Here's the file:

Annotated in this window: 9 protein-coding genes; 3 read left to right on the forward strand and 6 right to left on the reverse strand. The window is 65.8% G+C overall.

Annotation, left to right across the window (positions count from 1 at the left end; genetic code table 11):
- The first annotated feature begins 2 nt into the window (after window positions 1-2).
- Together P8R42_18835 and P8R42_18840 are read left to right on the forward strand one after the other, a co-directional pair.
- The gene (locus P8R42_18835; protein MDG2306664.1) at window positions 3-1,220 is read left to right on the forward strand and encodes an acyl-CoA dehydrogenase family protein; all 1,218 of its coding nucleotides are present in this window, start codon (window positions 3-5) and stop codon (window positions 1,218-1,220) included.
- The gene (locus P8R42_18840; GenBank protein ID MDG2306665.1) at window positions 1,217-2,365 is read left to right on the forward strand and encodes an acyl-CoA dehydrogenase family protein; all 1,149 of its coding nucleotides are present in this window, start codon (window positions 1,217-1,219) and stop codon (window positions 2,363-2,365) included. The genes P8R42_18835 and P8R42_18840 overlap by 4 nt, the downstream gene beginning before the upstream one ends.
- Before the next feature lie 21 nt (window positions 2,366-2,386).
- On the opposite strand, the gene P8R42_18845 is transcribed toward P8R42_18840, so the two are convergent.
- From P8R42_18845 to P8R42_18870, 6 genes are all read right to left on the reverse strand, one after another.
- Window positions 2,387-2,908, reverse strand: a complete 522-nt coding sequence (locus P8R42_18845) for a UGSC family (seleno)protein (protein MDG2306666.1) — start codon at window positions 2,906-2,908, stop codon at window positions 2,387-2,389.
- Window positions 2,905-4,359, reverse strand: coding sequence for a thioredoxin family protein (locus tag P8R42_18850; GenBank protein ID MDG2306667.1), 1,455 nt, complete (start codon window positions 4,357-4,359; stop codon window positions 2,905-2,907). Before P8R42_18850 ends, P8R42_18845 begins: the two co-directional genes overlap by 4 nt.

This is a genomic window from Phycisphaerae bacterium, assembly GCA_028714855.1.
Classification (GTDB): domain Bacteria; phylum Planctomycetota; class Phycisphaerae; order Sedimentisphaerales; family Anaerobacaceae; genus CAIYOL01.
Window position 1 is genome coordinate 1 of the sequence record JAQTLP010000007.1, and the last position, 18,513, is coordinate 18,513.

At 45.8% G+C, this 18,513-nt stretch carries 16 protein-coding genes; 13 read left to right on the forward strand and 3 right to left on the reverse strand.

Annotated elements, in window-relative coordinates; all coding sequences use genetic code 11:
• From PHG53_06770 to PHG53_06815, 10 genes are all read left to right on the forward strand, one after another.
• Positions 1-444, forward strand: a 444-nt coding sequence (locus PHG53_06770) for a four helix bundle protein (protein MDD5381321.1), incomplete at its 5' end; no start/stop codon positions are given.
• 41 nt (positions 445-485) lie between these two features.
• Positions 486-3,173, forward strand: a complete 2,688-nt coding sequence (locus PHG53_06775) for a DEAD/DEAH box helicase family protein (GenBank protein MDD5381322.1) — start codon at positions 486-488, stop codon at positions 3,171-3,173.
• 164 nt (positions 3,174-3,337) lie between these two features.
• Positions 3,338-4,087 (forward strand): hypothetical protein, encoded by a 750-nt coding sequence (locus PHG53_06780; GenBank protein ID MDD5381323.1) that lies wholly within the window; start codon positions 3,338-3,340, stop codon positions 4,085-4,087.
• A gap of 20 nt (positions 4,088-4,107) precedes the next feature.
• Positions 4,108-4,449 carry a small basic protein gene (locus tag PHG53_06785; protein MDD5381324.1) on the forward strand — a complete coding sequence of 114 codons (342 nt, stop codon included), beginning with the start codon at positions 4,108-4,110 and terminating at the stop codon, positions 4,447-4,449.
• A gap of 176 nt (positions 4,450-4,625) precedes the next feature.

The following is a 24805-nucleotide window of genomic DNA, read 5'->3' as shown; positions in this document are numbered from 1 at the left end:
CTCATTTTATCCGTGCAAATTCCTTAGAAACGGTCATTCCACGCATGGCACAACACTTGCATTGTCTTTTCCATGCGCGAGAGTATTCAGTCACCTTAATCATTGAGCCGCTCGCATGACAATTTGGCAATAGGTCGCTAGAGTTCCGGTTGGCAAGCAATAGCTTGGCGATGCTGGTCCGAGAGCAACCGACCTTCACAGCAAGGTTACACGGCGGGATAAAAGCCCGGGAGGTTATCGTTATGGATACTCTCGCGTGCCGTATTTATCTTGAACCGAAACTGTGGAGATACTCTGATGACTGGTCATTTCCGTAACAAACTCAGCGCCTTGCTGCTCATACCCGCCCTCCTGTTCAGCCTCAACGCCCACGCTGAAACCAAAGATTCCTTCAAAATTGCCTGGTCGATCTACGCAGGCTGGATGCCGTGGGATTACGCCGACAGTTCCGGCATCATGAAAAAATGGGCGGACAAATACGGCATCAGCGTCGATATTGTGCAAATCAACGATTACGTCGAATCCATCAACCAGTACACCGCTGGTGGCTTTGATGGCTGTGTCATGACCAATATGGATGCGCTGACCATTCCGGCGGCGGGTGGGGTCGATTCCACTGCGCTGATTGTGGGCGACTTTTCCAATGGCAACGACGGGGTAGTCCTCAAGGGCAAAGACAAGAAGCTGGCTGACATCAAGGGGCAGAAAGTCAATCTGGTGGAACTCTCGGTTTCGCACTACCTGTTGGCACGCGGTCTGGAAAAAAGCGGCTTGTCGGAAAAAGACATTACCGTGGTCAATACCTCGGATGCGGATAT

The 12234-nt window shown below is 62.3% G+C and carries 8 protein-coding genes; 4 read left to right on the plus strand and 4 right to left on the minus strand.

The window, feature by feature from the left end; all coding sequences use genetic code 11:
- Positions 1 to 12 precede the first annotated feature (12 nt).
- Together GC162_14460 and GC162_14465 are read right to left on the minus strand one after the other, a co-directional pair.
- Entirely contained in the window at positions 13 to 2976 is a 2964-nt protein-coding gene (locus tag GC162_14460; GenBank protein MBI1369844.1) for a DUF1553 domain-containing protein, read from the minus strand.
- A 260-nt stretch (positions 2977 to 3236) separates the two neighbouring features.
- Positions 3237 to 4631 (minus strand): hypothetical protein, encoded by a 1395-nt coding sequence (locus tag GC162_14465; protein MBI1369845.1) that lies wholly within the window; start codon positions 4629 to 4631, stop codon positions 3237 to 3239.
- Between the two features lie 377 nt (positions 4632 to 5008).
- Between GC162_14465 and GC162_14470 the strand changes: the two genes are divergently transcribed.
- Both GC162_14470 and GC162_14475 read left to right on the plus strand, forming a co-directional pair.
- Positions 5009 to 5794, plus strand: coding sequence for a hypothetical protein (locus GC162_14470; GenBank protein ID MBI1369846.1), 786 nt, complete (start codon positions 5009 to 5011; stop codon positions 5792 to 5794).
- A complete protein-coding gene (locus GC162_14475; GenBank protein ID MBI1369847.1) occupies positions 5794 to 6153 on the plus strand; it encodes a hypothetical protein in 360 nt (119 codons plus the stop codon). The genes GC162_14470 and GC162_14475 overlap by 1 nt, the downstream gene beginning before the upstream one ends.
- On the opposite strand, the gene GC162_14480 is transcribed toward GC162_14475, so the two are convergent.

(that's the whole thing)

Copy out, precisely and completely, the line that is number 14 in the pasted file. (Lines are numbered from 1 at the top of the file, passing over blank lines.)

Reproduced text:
Window position 1 is genome coordinate 1 of the sequence record JAQTLP010000007.1, and the last position, 18,513, is coordinate 18,513.